Trying to keep track of the flood of predictions regarding the Internet of Things (IoT) that are constantly grabbing headlines can get a little harrowing. That's because most of the figures being discussed are massive, which paints a pretty daunting picture for network operators who, at first glance, might imagine their existing architectures are all but doomed when facing such a huge influx of new tech.
For instance, it's been predicted that the number of devices coming online in the years to come will balloon from 8.4 billion in 2017 to as much as 20.4 billion in just the next three years. However, while these numbers appear alarming, the impact such a wild jump in the number of connected devices will have on wireless networks may not be entirely unmanageable.
Much of this can be attributed to the emergence of narrowband IoT (NB-IoT), which is a wireless standard for IoT devices that leverages cellular telecommunication bands and LTE infrastructure.
This standard has been designed with low-power devices in mind. NB-IoT technology will be prolific, but for each device to have the long battery life that users demand, there will need to be a tradeoff in terms of the amount of data exchanged between devices and each device's coverage area. Because each “thing” isn't meant to transfer a lot of data — just a few packets a day, hour or week — and the coverage range is relatively small, the traffic impact that billions of new NB-IoT devices will have on existing wireless bands won't be overly burdensome.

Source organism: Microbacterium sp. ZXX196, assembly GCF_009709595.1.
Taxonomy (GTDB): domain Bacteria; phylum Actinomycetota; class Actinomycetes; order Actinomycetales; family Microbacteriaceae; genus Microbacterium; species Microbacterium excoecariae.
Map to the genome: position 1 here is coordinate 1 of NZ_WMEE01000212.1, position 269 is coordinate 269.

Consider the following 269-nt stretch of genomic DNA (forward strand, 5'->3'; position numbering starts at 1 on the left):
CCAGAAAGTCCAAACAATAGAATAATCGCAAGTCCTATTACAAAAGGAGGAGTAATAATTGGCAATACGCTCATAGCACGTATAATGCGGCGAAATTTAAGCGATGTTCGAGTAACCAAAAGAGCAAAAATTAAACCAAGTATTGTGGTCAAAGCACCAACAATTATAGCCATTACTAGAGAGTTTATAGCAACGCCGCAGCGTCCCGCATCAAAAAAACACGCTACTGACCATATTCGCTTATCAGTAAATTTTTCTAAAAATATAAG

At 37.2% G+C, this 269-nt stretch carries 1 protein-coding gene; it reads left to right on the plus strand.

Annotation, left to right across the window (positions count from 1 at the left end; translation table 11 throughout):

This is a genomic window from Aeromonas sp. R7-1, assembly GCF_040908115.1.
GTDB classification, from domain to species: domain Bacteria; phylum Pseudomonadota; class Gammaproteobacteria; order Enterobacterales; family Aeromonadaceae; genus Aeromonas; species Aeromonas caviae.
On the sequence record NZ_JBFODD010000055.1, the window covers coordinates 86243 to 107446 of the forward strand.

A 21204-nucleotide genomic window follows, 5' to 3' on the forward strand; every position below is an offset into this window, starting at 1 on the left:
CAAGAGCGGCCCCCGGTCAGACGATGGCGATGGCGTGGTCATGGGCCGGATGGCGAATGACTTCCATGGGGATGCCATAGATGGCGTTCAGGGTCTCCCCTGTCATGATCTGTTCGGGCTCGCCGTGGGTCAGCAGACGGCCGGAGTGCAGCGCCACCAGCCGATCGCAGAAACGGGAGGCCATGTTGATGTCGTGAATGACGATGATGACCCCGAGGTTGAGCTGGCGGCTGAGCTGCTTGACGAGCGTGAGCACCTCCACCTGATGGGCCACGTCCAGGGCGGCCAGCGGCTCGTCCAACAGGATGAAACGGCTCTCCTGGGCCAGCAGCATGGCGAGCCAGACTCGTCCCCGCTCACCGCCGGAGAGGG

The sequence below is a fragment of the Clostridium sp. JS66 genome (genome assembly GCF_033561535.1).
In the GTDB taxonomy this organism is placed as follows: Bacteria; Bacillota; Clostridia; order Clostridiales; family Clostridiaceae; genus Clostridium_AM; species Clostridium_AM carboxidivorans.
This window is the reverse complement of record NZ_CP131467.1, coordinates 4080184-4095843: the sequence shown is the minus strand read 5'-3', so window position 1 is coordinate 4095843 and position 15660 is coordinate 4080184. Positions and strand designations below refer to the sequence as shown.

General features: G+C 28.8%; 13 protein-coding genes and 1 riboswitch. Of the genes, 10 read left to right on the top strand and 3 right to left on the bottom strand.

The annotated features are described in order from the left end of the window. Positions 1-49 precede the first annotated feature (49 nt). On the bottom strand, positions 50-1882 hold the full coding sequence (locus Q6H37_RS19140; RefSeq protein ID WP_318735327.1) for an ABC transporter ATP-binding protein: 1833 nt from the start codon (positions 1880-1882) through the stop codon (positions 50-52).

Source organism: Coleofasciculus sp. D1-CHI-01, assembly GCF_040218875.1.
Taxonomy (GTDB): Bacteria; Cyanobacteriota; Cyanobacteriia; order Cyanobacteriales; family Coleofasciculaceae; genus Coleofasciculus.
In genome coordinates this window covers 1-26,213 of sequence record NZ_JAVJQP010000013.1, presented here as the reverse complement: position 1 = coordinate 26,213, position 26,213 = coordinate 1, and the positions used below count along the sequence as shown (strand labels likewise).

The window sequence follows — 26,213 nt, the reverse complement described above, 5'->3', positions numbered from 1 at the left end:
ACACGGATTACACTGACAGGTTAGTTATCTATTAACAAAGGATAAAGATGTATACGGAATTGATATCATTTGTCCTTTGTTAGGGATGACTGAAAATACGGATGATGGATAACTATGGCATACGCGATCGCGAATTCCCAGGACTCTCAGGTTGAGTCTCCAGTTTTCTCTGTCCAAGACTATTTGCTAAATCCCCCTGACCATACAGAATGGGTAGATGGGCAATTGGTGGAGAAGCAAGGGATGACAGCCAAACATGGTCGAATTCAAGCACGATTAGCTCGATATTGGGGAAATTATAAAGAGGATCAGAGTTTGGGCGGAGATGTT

With this in mind, operators will be able to launch NB-IoT on the same spectrum that they already manage for connected devices like smartphones, tablets and other legacy products. This will allow operators to deliver new types of services to existing customers without having to purchase additional spectrum right out of the gate. Managing NB-IoT is therefore a major potential value add that can be considered when negotiating future-facing SLAs with existing and new customers, helping operators enhance their revenue streams and stay competitive.
All of this forces operators to plan for NB-IoT but alongside their larger network — not separately — to ensure the quality of both the NB-IoT and LTE services is maintained for all devices sharing the same spectrum, regardless of whether they are IoT or mobile broadband. The deluge of new IoT devices will therefore not create a massive resources crunch or crisis because planning, assurance and testing won't be split between IoT and traditional network architectures. In the same vein, the power needed to transmit data isn't going to be overwhelmed, which is a particular boon to enterprise or industrial network users that will rely heavily on their IoT devices being unattended and “always on.”
We've been talking about IoT for some time, and are ready to help operators reach new customers and enhance their service offerings with the help of our advanced suite of network planning and optimization solutions. Read more about how mobile network operators can plan for IoT alongside their existing network services to grow their value in the years to come.